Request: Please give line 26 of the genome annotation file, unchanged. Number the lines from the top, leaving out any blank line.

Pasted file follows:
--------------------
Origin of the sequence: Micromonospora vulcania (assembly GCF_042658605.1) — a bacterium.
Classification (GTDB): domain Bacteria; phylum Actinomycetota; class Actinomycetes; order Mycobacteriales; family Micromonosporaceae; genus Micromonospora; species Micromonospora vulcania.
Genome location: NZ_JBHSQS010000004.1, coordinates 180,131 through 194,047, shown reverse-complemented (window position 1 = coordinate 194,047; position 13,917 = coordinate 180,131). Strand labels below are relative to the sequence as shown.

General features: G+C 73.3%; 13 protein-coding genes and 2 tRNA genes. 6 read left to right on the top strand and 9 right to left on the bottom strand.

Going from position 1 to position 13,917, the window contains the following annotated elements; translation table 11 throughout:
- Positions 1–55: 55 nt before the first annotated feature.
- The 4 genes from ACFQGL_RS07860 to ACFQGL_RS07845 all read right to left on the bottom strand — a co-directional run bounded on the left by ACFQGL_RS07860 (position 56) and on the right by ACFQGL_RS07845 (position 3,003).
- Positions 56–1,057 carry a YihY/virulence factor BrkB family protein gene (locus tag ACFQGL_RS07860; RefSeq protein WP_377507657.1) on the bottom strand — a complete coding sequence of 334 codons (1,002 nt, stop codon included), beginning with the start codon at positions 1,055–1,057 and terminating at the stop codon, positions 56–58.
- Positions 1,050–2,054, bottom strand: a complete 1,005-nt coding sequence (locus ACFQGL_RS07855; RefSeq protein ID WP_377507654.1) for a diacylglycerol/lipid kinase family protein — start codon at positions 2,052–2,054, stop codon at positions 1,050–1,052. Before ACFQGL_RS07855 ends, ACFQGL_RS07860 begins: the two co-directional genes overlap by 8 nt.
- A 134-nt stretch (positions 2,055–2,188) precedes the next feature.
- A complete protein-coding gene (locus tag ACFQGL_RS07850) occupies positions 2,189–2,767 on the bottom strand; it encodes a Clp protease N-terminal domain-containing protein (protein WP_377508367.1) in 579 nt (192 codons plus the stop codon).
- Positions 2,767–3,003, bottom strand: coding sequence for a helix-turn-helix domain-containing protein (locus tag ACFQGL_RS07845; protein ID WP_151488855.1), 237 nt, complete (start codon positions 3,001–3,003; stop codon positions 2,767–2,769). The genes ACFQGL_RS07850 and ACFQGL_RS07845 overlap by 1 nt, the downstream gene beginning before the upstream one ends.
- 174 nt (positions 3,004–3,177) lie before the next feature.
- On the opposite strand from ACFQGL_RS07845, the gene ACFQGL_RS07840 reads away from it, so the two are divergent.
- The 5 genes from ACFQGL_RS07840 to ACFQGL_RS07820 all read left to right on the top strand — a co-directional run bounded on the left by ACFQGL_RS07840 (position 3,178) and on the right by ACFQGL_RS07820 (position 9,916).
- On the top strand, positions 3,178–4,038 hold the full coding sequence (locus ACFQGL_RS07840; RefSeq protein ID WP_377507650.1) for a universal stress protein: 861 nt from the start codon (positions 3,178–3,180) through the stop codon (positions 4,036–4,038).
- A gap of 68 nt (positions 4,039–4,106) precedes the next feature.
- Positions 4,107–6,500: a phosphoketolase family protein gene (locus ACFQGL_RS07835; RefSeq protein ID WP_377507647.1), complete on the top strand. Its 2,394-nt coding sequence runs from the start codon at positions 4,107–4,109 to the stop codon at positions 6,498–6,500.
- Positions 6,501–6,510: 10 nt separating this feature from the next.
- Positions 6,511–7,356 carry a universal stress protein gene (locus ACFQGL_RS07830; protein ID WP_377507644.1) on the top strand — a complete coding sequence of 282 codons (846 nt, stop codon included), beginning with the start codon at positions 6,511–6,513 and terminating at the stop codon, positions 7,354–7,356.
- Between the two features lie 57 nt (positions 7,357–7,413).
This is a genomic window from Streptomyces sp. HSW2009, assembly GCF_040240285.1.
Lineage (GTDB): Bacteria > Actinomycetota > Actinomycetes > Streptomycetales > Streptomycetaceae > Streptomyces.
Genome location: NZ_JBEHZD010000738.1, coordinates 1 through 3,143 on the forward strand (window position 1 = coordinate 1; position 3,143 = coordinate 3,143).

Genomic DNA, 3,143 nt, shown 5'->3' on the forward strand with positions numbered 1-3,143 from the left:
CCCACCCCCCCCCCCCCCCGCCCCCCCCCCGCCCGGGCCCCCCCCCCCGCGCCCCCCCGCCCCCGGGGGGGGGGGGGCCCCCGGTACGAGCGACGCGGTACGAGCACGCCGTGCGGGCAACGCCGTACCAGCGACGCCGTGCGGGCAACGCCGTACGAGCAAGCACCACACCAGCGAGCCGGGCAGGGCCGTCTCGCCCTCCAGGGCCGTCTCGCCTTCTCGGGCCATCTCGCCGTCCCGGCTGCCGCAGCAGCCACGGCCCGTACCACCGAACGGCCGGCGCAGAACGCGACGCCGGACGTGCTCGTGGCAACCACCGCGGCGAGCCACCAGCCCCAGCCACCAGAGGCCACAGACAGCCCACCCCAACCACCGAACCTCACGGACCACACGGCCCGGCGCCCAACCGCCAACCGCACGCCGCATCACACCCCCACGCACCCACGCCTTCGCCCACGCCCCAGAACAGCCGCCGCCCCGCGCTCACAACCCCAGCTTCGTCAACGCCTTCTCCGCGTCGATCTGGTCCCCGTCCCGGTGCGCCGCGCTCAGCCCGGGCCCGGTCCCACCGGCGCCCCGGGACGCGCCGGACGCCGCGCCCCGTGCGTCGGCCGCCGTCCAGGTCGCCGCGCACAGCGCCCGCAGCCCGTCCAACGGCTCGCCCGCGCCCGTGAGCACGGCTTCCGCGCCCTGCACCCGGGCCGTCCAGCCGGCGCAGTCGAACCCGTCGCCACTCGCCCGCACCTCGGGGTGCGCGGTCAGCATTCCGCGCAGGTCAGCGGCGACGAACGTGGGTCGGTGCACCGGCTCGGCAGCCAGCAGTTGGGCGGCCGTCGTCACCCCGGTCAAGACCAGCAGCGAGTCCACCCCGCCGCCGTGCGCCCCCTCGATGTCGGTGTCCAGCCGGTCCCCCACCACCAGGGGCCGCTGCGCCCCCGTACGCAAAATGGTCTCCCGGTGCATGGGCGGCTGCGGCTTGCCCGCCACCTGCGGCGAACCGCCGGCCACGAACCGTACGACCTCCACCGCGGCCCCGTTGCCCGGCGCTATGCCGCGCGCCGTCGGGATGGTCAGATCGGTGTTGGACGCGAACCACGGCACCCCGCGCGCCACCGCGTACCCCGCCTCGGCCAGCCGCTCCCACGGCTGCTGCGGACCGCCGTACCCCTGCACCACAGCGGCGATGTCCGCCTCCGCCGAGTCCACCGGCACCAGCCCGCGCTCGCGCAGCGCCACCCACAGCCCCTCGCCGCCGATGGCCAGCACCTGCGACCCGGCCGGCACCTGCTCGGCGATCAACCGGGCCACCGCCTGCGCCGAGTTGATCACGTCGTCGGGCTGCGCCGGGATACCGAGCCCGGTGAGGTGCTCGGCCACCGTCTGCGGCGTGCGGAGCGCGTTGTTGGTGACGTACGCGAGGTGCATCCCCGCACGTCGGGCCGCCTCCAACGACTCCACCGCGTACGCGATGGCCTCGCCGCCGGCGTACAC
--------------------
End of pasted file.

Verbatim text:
CCCACCCCCCCCCCCCCCCGCCCCCCCCCCGCCCGGGCCCCCCCCCCCGCGCCCCCCCGCCCCCGGGGGGGGGGGGGCCCCCGGTACGAGCGACGCGGTACGAGCACGCCGTGCGGGCAACGCCGTACCAGCGACGCCGTGCGGGCAACGCCGTACGAGCAAGCACCACACCAGCGAGCCGGGCAGGGCCGTCTCGCCCTCCAGGGCCGTCTCGCCTTCTCGGGCCATCTCGCCGTCCCGGCTGCCGCAGCAGCCACGGCCCGTACCACCGAACGGCCGGCGCAGAACGCGACGCCGGACGTGCTCGTGGCAACCACCGCGGCGAGCCACCAGCCCCAGCCACCAGAGGCCACAGACAGCCCACCCCAACCACCGAACCTCACGGACCACACGGCCCGGCGCCCAACCGCCAACCGCACGCCGCATCACACCCCCACGCACCCACGCCTTCGCCCACGCCCCAGAACAGCCGCCGCCCCGCGCTCACAACCCCAGCTTCGTCAACGCCTTCTCCGCGTCGATCTGGTCCCCGTCCCGGTGCGCCGCGCTCAGCCCGGGCCCGGTCCCACCGGCGCCCCGGGACGCGCCGGACGCCGCGCCCCGTGCGTCGGCCGCCGTCCAGGTCGCCGCGCACAGCGCCCGCAGCCCGTCCAACGGCTCGCCCGCGCCCGTGAGCACGGCTTCCGCGCCCTGCACCCGGGCCGTCCAGCCGGCGCAGTCGAACCCGTCGCCACTCGCCCGCACCTCGGGGTGCGCGGTCAGCATTCCGCGCAGGTCAGCGGCGACGAACGTGGGTCGGTGCACCGGCTCGGCAGCCAGCAGTTGGGCGGCCGTCGTCACCCCGGTCAAGACCAGCAGCGAGTCCACCCCGCCGCCGTGCGCCCCCTCGATGTCGGTGTCCAGCCGGTCCCCCACCACCAGGGGCCGCTGCGCCCCCGTACGCAAAATGGTCTCCCGGTGCATGGGCGGCTGCGGCTTGCCCGCCACCTGCGGCGAACCGCCGGCCACGAACCGTACGACCTCCACCGCGGCCCCGTTGCCCGGCGCTATGCCGCGCGCCGTCGGGATGGTCAGATCGGTGTTGGACGCGAACCACGGCACCCCGCGCGCCACCGCGTACCCCGCCTCGGCCAGCCGCTCCCACGGCTGCTGCGGACCGCCGTACCCCTGCACCACAGCGGCGATGTCCGCCTCCGCCGAGTCCACCGGCACCAGCCCGCGCTCGCGCAGCGCCACCCACAGCCCCTCGCCGCCGATGGCCAGCACCTGCGACCCGGCCGGCACCTGCTCGGCGATCAACCGGGCCACCGCCTGCGCCGAGTTGATCACGTCGTCGGGCTGCGCCGGGATACCGAGCCCGGTGAGGTGCTCGGCCACCGTCTGCGGCGTGCGGAGCGCGTTGTTGGTGACGTACGCGAGGTGCATCCCCGCACGTCGGGCCGCCTCCAACGACTCCACCGCGTACGCGATGGCCTCGCCGCCGGCGTACAC